Artist interview with Jarid Blue, Savannah Spirit & Deborah Oster Pannell
“Body Lines” Curator Deborah Oster Pannell in Conversation with
Photographers Jarid Blue and Savannah Spirit
My name is Deborah Oster Pannell. I was born and raised in Long Island, but I've been living in New York City for decades. I've been curating art and spoken word events and writing about art and artists for about the last six years. I got my start curating art by working on the production side of a large international art fair based in Harlem back in 2015, called the Flux Art Fair. I met a ton of talented artists and curators there and started on this latest phase of my creative journey.
I'm inspired by work that crosses all sorts of boundaries and makes connections between people and modes of expression in unexpected ways. I think the strongest art is created when an artist attempts to make contact with viewers by channeling a very personal story or feeling through a chosen medium. When this happens, there's a kind of alchemy that takes place, and you can actually sense the life and the energetic connection coming through the work. To me, it feels like magic.
I currently manage an art gallery in Chelsea, C24 Gallery, so I'm surrounded by art all the time, and much of my job consists of getting to know the artists and the stories behind their work so I can share that with collectors and gallery visitors. I also play the flute and write, and perform from time to time. The arts are an integral part of everything I do.
The work I chose to show by Jarid Blue and Savannah Spirit in “Body Lines” is special to me, because it's partly sexy and erotic, but also really sweet and meaningful. Many of us have complicated relationships with our bodies, connected to early traumas or mixed messages. I love the work that Jarid and Savannah do, because they each create photographs of human bodies that present the nude form in really positive terms. Jarid gives his subjects permission to celebrate their bodies in ways that are most comfortable and fun for them, and Savannah takes photos of her own naked self in a way that allows her to feel empowered and in control. Together, I find their work super freeing and healing!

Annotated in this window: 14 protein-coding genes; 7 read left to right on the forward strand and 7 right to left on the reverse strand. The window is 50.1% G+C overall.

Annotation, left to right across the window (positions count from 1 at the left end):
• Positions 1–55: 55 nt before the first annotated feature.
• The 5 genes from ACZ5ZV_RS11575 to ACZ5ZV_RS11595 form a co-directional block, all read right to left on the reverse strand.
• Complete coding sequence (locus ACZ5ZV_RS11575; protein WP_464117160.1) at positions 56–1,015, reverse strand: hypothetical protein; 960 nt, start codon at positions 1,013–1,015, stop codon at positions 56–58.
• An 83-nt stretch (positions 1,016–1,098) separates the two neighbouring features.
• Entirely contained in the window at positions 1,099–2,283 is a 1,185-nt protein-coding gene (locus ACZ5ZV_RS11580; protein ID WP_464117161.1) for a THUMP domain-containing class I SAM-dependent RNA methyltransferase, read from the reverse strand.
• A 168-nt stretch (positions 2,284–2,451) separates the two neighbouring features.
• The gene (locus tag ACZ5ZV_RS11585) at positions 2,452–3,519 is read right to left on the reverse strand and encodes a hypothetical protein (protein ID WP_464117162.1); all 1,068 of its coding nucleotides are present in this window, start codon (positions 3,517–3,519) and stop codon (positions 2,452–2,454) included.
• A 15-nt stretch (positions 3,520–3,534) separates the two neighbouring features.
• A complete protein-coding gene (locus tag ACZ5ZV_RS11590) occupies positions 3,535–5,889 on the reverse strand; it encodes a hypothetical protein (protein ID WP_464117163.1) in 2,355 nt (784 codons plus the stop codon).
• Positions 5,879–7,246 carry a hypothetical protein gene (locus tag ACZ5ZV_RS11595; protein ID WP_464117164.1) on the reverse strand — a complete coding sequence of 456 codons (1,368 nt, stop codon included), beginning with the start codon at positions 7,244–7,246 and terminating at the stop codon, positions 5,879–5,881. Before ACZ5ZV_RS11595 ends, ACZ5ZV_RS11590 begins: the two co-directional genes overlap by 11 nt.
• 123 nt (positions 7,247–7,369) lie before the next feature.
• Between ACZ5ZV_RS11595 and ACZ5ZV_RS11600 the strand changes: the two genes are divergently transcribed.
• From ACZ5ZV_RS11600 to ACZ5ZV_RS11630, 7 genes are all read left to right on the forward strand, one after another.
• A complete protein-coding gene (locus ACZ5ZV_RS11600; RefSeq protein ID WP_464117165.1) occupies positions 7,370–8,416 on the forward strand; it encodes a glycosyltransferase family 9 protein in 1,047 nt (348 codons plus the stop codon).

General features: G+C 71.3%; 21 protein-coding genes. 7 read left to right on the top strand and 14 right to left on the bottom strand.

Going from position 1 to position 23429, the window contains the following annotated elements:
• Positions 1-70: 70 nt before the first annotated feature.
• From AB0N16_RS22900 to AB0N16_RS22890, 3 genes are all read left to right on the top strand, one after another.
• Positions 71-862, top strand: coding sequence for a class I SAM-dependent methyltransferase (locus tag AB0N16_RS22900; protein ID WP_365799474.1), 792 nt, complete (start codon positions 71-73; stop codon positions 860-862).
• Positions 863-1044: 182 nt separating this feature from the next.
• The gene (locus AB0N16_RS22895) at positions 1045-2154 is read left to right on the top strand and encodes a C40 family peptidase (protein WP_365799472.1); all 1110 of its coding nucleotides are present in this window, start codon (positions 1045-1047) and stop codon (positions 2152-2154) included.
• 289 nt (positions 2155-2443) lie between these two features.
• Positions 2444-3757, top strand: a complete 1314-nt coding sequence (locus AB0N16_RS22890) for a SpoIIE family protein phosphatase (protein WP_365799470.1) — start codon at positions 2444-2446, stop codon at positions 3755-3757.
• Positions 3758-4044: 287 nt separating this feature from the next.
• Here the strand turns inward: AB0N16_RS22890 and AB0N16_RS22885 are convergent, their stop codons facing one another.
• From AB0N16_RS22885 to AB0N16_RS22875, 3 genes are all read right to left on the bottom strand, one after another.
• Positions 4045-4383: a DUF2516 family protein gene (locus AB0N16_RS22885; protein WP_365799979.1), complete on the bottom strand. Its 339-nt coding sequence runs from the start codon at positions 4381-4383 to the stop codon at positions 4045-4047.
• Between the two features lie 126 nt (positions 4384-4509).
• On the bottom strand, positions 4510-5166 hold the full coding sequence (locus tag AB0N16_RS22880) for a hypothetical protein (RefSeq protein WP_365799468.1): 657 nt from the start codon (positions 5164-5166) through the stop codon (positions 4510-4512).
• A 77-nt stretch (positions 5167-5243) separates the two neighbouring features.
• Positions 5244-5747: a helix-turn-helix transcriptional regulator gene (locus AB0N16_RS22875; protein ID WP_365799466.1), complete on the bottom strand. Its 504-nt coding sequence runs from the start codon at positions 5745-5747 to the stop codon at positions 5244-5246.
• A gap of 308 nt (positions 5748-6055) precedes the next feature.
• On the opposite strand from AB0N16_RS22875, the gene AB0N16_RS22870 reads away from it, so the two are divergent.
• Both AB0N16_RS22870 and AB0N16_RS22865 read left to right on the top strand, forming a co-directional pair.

Here's a little more about each of the artists:
Savannah Spirit hails from Los Angeles and is currently based in Brooklyn, NY. Practically a born photographer, she explains, “At seven years old I started taking pictures—made my first family portrait and was known as the family photographer from then on. The rest is herstory.”
“I Am My Own Muse,” the series we are featuring in this exhibition, was launched by Spirit back in 2016. She started it as a way to evade censors on Instagram and Facebook, thinking the black stripes would mimic black bars, but that didn’t work. It quickly morphed into a series about body acceptance and self love. A collection of nude self-portraits, the series stands as an elegant testimony to the power of female self-expression, removed from the complex layers of the often oppressive male gaze.
In 2020, Savannah was part of a founding group of artist-activists, art collectors and human rights organizations convened by the National Coalition Against Censorship to launch “Don’t Delete Art.” In response to having her nude self-portraiture flagged and banned on social media, she helped create this campaign that calls on social media platforms to follow a set of principles that would allow art to circulate freely online. “Don’t Delete Art” also includes an online gallery of banned work by a number of artists and photographers, along with a resource guide to help photographers and creators of photo realistic art safely post their work online without having it taken down.